CSW58 is about to start: tomorrow! At 10 o’clock the session will be opened. See the schedule of the official programme here.
After the CSW58 bureau (this year consisting of Philippines, Sudan, Georgia, El Salvador and Switzerland) drafted the first version of the Agreed Conclusions (the text that will be negotiated) UN member states from around the world had a critical look at it and made their amendments, either suggesting to remove or to add things. This second version was circulated a few weeks ago, and shows some interesting developments.
What stands out is that Iran has made many amendments. Already in the 2nd paragraph they suggest not to “reaffirm” but merely “take note” of CEDAW - the most important binding agreement to end discrimination against women existing in the world. They also suggest to to remove “gender equality” several times from the text. Other vocal countries. both making amendments that I would flag as “like” and “don’t like” include Turkey, Russia, Phillipines, and also the EU – of which the Netherlands forms part. (can’t give much detailed information about what they say at this stage, because the lobby is ungoing – sorry).
Noteworthy is that the African Group has added some really good language on women’s economic empowerment, political and economic decision making, violence and discrimination faced by women living with HIV and aids, effects of economic crises and climate change, etc. Which women-activists from the region and beyond are supportive of.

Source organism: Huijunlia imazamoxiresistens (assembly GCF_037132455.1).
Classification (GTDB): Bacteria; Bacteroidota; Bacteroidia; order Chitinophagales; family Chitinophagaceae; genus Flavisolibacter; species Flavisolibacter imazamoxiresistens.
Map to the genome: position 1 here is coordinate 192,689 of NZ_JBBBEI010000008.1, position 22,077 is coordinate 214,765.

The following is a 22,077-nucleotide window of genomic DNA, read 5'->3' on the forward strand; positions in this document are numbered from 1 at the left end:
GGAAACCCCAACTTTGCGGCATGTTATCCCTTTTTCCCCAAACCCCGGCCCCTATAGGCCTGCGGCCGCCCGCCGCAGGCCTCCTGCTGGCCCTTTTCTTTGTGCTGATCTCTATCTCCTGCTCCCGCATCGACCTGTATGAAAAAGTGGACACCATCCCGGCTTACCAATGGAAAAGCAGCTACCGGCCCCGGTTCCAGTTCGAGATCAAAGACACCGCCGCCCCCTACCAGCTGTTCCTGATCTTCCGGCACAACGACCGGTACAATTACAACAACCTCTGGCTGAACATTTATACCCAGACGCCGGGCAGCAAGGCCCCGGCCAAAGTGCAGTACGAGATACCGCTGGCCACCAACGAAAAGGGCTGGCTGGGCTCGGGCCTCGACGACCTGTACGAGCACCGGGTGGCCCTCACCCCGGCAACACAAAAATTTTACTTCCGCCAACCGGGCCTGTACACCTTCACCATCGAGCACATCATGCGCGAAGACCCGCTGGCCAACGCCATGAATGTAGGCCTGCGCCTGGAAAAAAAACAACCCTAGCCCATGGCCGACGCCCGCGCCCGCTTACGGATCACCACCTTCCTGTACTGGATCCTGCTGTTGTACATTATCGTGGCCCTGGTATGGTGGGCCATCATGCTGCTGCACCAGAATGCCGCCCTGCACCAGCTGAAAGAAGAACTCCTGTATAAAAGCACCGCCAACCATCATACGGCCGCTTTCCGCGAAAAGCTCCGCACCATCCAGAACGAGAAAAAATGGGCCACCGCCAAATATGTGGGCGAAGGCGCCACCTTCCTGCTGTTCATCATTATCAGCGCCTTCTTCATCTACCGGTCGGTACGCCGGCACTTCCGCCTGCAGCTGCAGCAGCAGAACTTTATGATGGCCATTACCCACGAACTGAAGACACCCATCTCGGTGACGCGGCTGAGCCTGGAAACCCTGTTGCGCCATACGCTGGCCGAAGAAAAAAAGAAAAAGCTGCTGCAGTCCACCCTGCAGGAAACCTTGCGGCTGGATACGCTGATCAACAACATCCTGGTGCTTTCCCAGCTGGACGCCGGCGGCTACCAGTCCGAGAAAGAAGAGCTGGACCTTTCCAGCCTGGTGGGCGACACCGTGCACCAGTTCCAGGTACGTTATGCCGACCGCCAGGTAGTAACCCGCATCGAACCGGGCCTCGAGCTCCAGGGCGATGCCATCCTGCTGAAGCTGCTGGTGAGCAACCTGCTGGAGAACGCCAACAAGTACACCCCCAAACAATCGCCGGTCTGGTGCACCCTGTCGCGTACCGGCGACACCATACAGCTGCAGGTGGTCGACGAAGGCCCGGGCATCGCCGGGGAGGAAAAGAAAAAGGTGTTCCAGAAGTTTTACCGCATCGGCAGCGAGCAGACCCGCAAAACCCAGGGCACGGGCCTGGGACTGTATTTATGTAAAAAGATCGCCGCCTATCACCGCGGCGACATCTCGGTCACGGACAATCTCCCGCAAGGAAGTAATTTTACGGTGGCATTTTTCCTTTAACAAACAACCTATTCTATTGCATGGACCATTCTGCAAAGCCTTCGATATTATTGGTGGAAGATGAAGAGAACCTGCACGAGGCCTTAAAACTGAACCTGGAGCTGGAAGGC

What also stands out is the large amount of additions on sexual orientation and gender identity (SOGI – by most better known as LHBT though that not fully covers it). As much as 11 amendments have been made to include this in the text, by countries as diverse as USA, Israël, El Salvador, the Philippines.
Still largely absent from the text are the roles of men and boys, and addressing negative forms of maculinities. I consider this a missed opportunity, especially considering that “good agreed language” is already existing since CSW48 which was entirely dedicated to the theme. Not integrating this perspective broadly in these Agreed Conclusions seems to be a step back in time and a failure to take into account developments in recent years by civil society organizations around the world.
The CSW outcome document is not binding and it often remains vague how countries will deal with the agreements that have been made through the text. It is rather an international norm-setting conference, which is often used as a geo-political arena rather than as a space to negotiate what is really on the table: women’s (and men’s!) lives.
However, this CSW is a slightly different and very important one in terms of concrete action. Because the analysis of achievements and challenges in the MDGs and suggestions for improvements and concrete actions will be taken into account in the design of the Post2015 development agenda. One of the crucial lessons learned from the MDGs is the importance of a stand-alone goal on gender equality (MDG3, but then a much-improved one). It is CARICOM who does a very concrete suggestion to include this in the CSW58 outcome doc:
27 alt bis. [CARICOM ADD: The Commission calls for gender equality and the empowerment of women to be reflected as a stand alone goal through a transformative approach and to mainstream a gender perspective throughout any new development framework.]
Let's see what the coming days will bring us. International activists are prepared!
= Joni van de Sand, on behalf of WO=MEN =